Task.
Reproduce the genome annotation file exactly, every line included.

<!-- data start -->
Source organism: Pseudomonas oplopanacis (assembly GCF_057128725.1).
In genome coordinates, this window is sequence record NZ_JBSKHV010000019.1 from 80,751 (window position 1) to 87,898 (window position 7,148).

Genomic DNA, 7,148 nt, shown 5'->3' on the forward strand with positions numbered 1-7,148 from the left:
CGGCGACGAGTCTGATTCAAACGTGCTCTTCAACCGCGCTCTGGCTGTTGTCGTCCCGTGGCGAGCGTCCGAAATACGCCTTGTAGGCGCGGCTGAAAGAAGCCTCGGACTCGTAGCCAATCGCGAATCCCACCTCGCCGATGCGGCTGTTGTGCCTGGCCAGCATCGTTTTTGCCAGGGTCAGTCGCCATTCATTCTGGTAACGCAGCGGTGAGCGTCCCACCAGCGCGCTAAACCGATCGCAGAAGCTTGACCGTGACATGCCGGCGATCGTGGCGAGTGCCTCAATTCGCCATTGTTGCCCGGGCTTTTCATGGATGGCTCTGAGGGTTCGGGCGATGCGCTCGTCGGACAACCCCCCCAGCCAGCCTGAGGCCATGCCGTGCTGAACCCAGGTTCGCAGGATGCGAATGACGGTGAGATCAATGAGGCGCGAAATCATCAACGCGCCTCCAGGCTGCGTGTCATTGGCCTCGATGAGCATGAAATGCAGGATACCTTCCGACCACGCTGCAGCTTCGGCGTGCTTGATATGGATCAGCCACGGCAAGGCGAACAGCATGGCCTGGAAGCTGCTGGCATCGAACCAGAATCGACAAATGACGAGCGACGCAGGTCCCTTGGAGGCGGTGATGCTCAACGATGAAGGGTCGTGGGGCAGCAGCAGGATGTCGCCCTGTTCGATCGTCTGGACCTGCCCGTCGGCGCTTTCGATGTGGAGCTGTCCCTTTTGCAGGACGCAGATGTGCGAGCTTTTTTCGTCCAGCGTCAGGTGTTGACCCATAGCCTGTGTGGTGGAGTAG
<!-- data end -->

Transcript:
Source organism: Pseudomonas oplopanacis (assembly GCF_057128725.1).
In genome coordinates, this window is sequence record NZ_JBSKHV010000019.1 from 80,751 (window position 1) to 87,898 (window position 7,148).

Genomic DNA, 7,148 nt, shown 5'->3' on the forward strand with positions numbered 1-7,148 from the left:
CGGCGACGAGTCTGATTCAAACGTGCTCTTCAACCGCGCTCTGGCTGTTGTCGTCCCGTGGCGAGCGTCCGAAATACGCCTTGTAGGCGCGGCTGAAAGAAGCCTCGGACTCGTAGCCAATCGCGAATCCCACCTCGCCGATGCGGCTGTTGTGCCTGGCCAGCATCGTTTTTGCCAGGGTCAGTCGCCATTCATTCTGGTAACGCAGCGGTGAGCGTCCCACCAGCGCGCTAAACCGATCGCAGAAGCTTGACCGTGACATGCCGGCGATCGTGGCGAGTGCCTCAATTCGCCATTGTTGCCCGGGCTTTTCATGGATGGCTCTGAGGGTTCGGGCGATGCGCTCGTCGGACAACCCCCCCAGCCAGCCTGAGGCCATGCCGTGCTGAACCCAGGTTCGCAGGATGCGAATGACGGTGAGATCAATGAGGCGCGAAATCATCAACGCGCCTCCAGGCTGCGTGTCATTGGCCTCGATGAGCATGAAATGCAGGATACCTTCCGACCACGCTGCAGCTTCGGCGTGCTTGATATGGATCAGCCACGGCAAGGCGAACAGCATGGCCTGGAAGCTGCTGGCATCGAACCAGAATCGACAAATGACGAGCGACGCAGGTCCCTTGGAGGCGGTGATGCTCAACGATGAAGGGTCGTGGGGCAGCAGCAGGATGTCGCCCTGTTCGATCGTCTGGACCTGCCCGTCGGCGCTTTCGATGTGGAGCTGTCCCTTTTGCAGGACGCAGATGTGCGAGCTTTTTTCGTCCAGCGTCAGGTGTTGACCCATAGCCTGTGTGGTGGAGTAG